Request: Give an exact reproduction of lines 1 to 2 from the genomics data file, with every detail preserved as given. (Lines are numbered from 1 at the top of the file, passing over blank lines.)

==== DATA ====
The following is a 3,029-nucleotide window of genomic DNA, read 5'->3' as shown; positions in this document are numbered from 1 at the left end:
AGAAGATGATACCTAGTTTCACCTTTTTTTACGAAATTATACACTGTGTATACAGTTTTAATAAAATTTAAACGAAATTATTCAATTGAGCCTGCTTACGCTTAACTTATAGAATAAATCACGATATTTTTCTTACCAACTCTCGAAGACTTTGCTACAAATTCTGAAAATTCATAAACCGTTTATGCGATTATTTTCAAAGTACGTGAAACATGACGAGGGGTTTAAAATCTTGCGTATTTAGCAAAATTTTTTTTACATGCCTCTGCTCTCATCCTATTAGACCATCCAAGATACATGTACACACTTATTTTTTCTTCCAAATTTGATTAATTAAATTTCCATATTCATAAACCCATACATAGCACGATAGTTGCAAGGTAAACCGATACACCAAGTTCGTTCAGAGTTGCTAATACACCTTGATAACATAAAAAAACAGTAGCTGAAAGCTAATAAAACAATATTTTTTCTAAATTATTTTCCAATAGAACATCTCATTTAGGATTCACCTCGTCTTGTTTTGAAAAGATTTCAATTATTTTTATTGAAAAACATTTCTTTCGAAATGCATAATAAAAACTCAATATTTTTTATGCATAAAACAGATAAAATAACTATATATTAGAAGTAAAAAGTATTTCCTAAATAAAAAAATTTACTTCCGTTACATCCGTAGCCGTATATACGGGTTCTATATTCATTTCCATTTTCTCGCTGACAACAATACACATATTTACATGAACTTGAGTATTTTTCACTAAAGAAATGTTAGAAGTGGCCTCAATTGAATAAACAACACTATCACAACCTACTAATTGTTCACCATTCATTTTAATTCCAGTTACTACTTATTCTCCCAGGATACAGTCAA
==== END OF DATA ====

The following is a 3,029-nucleotide window of genomic DNA, read 5'->3' as shown; positions in this document are numbered from 1 at the left end:
AGAAGATGATACCTAGTTTCACCTTTTTTTACGAAATTATACACTGTGTATACAGTTTTAATAAAATTTAAACGAAATTATTCAATTGAGCCTGCTTACGCTTAACTTATAGAATAAATCACGATATTTTTCTTACCAACTCTCGAAGACTTTGCTACAAATTCTGAAAATTCATAAACCGTTTATGCGATTATTTTCAAAGTACGTGAAACATGACGAGGGGTTTAAAATCTTGCGTATTTAGCAAAATTTTTTTTACATGCCTCTGCTCTCATCCTATTAGACCATCCAAGATACATGTACACACTTATTTTTTCTTCCAAATTTGATTAATTAAATTTCCATATTCATAAACCCATACATAGCACGATAGTTGCAAGGTAAACCGATACACCAAGTTCGTTCAGAGTTGCTAATACACCTTGATAACATAAAAAAACAGTAGCTGAAAGCTAATAAAACAATATTTTTTCTAAATTATTTTCCAATAGAACATCTCATTTAGGATTCACCTCGTCTTGTTTTGAAAAGATTTCAATTATTTTTATTGAAAAACATTTCTTTCGAAATGCATAATAAAAACTCAATATTTTTTATGCATAAAACAGATAAAATAACTATATATTAGAAGTAAAAAGTATTTCCTAAATAAAAAAATTTACTTCCGTTACATCCGTAGCCGTATATACGGGTTCTATATTCATTTCCATTTTCTCGCTGACAACAATACACATATTTACATGAACTTGAGTATTTTTCACTAAAGAAATGTTAGAAGTGGCCTCAATTGAATAAACAACACTATCACAACCTACTAATTGTTCACCATTCATTTTAATTCCAGTTACTACTTATTCTCCCAGGATACAGTCAA